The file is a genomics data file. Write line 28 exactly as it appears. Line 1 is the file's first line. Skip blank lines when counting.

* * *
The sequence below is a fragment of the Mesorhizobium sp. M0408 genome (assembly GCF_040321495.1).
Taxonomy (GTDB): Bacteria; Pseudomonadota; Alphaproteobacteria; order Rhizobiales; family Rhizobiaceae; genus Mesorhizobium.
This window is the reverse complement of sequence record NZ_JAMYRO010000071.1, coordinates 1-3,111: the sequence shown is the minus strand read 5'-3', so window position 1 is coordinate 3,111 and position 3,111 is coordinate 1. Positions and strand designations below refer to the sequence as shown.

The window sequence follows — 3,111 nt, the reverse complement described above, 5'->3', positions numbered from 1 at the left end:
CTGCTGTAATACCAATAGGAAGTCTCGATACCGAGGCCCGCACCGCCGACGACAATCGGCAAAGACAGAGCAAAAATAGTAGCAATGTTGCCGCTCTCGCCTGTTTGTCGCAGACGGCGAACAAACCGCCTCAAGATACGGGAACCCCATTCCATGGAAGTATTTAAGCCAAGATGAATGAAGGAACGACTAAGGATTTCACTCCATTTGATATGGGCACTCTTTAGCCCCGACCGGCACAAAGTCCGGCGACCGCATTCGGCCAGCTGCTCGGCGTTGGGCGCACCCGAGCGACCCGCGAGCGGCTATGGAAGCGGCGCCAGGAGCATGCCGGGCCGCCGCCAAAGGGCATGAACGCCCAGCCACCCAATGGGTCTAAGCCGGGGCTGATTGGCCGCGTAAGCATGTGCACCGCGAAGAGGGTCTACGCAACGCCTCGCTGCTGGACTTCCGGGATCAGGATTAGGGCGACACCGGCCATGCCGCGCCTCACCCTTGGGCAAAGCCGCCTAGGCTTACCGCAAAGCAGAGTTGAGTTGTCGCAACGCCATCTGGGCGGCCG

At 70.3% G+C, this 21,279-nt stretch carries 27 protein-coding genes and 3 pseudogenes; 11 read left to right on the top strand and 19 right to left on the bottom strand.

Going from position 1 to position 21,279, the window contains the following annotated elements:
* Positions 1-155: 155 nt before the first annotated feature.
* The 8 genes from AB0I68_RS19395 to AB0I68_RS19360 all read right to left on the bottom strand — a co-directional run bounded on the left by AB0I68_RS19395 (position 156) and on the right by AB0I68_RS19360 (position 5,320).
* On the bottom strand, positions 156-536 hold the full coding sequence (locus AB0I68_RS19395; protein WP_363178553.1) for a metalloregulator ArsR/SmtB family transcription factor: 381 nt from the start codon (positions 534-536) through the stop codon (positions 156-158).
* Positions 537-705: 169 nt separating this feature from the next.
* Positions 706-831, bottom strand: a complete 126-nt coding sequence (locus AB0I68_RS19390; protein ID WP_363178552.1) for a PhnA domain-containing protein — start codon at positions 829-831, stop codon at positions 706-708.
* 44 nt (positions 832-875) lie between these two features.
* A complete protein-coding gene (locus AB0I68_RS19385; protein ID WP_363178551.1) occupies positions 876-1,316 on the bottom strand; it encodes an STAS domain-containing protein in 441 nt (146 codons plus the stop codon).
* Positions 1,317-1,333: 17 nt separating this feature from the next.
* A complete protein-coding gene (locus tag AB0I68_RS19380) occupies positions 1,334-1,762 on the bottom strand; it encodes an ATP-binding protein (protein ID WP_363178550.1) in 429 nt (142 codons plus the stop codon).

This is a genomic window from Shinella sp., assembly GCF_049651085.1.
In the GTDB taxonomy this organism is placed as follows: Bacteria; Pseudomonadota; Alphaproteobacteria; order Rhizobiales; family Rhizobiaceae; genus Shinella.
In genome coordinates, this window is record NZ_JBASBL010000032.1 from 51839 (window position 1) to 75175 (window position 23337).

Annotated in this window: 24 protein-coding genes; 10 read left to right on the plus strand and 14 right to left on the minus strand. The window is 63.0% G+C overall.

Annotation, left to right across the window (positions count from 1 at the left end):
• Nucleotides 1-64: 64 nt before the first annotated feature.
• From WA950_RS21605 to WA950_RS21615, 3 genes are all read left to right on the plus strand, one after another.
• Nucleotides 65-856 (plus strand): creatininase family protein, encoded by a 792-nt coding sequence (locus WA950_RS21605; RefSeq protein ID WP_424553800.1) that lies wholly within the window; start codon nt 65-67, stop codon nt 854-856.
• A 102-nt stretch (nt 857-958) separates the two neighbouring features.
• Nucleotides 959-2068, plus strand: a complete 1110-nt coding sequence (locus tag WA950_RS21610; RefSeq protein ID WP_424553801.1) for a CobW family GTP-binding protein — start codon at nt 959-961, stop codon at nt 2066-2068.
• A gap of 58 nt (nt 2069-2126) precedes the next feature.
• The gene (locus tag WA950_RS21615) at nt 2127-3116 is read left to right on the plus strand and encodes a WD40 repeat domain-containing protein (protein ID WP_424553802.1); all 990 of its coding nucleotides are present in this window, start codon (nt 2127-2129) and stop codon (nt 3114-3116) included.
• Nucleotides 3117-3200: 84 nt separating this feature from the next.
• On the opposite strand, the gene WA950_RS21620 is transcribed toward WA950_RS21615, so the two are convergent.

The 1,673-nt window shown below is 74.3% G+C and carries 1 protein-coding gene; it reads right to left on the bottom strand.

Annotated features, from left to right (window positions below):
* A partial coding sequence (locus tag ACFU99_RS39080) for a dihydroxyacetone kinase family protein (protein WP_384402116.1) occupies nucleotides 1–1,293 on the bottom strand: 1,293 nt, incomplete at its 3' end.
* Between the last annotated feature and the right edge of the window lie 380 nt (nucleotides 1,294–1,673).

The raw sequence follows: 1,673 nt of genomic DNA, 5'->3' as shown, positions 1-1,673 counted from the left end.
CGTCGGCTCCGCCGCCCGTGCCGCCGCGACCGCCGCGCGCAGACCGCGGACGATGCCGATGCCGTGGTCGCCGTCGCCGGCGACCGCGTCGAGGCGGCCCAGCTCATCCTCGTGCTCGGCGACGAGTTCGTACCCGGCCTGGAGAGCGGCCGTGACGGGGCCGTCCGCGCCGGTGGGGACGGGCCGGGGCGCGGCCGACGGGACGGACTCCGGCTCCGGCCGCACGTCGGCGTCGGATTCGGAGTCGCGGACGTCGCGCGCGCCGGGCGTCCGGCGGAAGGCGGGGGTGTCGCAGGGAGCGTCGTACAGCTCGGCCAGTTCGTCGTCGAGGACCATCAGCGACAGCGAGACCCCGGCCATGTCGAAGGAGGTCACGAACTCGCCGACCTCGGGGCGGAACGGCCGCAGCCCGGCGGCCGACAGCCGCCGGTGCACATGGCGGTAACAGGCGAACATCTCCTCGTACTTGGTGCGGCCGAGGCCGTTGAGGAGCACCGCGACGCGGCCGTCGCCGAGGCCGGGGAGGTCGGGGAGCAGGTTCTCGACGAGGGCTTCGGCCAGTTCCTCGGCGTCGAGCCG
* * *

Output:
• The gene (locus tag WA950_RS21615) at nt 2127-3116 is read left to right on the plus strand and encodes a WD40 repeat domain-containing protein (protein ID WP_424553802.1); all 990 of its coding nucleotides are present in this window, start codon (nt 2127-2129) and stop codon (nt 3114-3116) included.